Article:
Should design and marketing focus only on the user? The case of the Don Simon wine shows us that our customer is something more complex than the end user.
Focusing on the final user
Bill Aulet explains in his latest book “Disciplined Entrepreneurship” that market segmentation is one of most important steps to take before starting a new venture. For this, he says that we should “focus on end users, not customers, because you will need a committed group of end users to have a sustainable business. A school doesn’t use a textbook, or a chalkboard, or a lesson plan, but teachers do“.
This introduces the fact that often the customer is not the end user, but a complex unity composed by different roles. As in the example of school, sometimes the economic buyer (the school) is not the end user (the teacher). It’s important to know these roles because they have implications for design and marketing strategy.
But is it true that we should focus on the end user? In my opinion, although the end user is an essential part, we would be making a huge mistake if we don’t take into account the complexity of our “customer” and the roles within it.
The case of the launch of the Don Simon wine in Spain illustrates this well.
Don Simon, the final user and the housewife
In the early 80s, the most widely used packaging for table wine was the returnable bottle. The Spanish company Garcia Carrion wanted to become a national company, but the returnable glass bottle demanded having several plants throughout the country to cover the entire national distribution.
In addition, the poor road conditions resulted in higher transport costs. They needed an easy-to-carry, non-returnable, practical, economical and lightweight container that could be packaged in a single plant. After analyzing several alternatives, such as glass or PET, they opted for the carton package commonly known as brick. But what would be the consumer reaction?
At that time, the brick package was only used for milk. Replacing the glass bottle for the carton brick wasn’t only revolutionary but also a controversial issue. It presented a major challenge in such a traditional and mature sector as cellars. Wine is something more than a drink and, from the point of view of marketing, is defined by attributes such as the designation of origin, the brand and, obviously, the package.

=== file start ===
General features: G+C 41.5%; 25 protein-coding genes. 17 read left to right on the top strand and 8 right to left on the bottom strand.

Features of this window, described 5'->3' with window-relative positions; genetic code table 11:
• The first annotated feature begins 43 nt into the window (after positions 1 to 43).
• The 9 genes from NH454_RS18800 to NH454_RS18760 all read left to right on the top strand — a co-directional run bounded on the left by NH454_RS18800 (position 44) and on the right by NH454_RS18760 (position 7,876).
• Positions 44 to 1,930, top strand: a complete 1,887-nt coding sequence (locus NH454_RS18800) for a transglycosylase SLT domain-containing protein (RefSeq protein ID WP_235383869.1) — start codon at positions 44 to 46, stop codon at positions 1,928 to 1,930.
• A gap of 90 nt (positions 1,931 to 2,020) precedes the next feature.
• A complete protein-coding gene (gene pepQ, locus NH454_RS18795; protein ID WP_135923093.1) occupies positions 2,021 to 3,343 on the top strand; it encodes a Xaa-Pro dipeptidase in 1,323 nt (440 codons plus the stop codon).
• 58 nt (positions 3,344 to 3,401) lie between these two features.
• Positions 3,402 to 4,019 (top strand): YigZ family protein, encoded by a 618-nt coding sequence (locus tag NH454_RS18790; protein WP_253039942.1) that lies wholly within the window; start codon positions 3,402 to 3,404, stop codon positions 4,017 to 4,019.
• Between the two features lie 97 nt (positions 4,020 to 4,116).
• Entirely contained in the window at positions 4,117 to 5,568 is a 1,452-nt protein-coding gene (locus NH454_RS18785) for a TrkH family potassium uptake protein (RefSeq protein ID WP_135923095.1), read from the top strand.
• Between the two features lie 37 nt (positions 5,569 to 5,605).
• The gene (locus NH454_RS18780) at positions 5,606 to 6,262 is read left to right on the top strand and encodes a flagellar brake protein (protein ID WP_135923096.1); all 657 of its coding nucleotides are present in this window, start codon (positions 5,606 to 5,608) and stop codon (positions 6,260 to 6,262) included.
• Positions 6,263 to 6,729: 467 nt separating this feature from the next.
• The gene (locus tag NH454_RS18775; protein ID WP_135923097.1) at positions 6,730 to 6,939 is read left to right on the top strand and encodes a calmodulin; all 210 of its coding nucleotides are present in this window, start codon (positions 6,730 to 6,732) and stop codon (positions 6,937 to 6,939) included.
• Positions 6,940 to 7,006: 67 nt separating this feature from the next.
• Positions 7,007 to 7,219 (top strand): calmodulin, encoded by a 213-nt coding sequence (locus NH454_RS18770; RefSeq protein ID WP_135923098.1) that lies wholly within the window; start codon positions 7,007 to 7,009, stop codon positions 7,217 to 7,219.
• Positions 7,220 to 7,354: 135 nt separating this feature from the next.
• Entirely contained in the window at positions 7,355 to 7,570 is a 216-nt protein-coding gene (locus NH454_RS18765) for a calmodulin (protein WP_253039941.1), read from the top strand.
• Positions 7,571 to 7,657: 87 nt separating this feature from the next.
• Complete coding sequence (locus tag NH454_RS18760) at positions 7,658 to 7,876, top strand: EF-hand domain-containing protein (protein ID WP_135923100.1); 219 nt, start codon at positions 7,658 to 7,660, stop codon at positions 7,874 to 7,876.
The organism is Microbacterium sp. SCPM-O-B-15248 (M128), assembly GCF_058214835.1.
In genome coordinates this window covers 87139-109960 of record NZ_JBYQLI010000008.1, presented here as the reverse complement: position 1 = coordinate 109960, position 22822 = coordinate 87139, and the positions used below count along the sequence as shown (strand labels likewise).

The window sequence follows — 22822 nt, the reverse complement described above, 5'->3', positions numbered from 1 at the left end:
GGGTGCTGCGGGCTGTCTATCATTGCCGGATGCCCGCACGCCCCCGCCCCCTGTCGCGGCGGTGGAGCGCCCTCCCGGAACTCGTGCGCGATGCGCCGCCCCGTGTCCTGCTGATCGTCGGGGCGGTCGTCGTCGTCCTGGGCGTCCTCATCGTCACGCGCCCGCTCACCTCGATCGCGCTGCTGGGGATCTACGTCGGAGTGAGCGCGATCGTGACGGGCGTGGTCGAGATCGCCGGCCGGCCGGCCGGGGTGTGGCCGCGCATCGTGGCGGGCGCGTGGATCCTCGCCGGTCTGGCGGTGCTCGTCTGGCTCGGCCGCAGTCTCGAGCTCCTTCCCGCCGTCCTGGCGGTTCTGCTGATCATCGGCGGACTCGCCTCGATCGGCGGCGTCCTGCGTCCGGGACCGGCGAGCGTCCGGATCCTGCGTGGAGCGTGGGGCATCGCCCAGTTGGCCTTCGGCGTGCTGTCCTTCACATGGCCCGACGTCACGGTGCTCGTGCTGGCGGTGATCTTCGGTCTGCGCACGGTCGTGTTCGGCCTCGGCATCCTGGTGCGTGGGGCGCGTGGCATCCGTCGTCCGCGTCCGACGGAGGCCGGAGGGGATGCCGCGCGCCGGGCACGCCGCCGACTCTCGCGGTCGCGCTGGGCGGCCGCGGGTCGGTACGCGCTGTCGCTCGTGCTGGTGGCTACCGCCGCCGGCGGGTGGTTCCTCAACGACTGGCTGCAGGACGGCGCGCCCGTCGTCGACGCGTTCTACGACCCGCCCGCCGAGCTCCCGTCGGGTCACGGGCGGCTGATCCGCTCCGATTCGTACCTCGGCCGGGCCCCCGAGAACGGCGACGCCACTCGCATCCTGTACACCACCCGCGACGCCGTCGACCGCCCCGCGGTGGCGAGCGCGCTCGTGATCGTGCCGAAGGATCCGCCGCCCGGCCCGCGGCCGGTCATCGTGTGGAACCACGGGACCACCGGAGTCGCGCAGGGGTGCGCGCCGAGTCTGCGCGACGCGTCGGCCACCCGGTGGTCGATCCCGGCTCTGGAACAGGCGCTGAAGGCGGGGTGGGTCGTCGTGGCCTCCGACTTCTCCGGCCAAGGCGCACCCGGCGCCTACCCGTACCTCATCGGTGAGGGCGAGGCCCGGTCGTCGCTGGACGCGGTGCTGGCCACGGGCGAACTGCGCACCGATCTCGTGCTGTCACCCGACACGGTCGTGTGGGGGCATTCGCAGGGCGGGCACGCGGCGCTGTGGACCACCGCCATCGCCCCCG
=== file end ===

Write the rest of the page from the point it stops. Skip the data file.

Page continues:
Since it was a risky innovation, the company commissioned a market research and the result was disastrous. The idea was totally impracticable: 100 percent of users (men from lower-middle class) said that they never would drink wine from carton package.
Despite these disappointing results, Garcia Carrion was convinced that their project would succeed because wine quality would prevail. So in 1982 they launched the brand Don Simon of table wine in brick.
During the first six months they sold virtually nothing, what seemed to give reason to their numerous critics. However, sales began to grow and the third year they were market leaders. What had happened?
Don Simon was an “everyday” wine, oriented to lower-middle class homes, where the housewife carries out the household chores, including doing the weekly shopping. Housewives didn’t care the package if the product was of good quality and, besides, the brick package was lighter and more practical and less fragile than the glass bottle. Finally, the practicality of the buyer (the housewife) was imposed over the will of the final consumer (which used to be the father).
The roles of the buying decision process
As we have seen, when designing a new product or service we should analyse the decision making unit as a whole and not just one of its elements. Who are the roles involved in the buying decision process? There is some diversity of opinion, but in general, all are based on the Webster & Wind (1972) model, referred to organisations.
The most complete model includes 7 roles:
- Initiator: who proposes to buy/use the product or who detects the need.
- Influencer: the person whose opinion is respected when making the decision (e.g. experts, celebrities).
- Decider: who makes the final decision on which product to buy.
- Approver: who authorizes the purchase (e.g. Finance Department).
- Buyer: who makes the purchase.
- User: those who use or consume the product.
- Gatekeeper: who controls the flow of information or has the power to prevent it to reach the decision makers (e.g. receptionist)
The buying unit doesn’t always include all these roles. The number of roles involved in the purchase decision depends on two key factors: the product complexity and structure of the decision making unit.
Regarding the complexity of the product, it’s determined by several elements, such as the price, the frequency with which it needs to be purchased, the perceived importance, the information the consumer has about its characteristics and the variety of similar products, among others.
Secondly, we must also take into account the structure of the buying unit, which can be one person or a group. In the case of groups, it’s important to consider the degree of formality of the structure, which includes informal groups, such as friends, and formal ones, such as organizations. In the middle we have other structures (families, clubs, etc.).
In short, when we speak about the user, people responsible for design and marketing should note that it isn’t an isolated entity. The user is a role that is often embedded in a complex structure that needs to be analyzed as a whole.
Webster Frederick E. Jr. and Yoram Wind, “A General Model for Understanding Organizational Buying Behavior“, Journal of Marketing, Vol. 36, April 1972, Pp.12-19.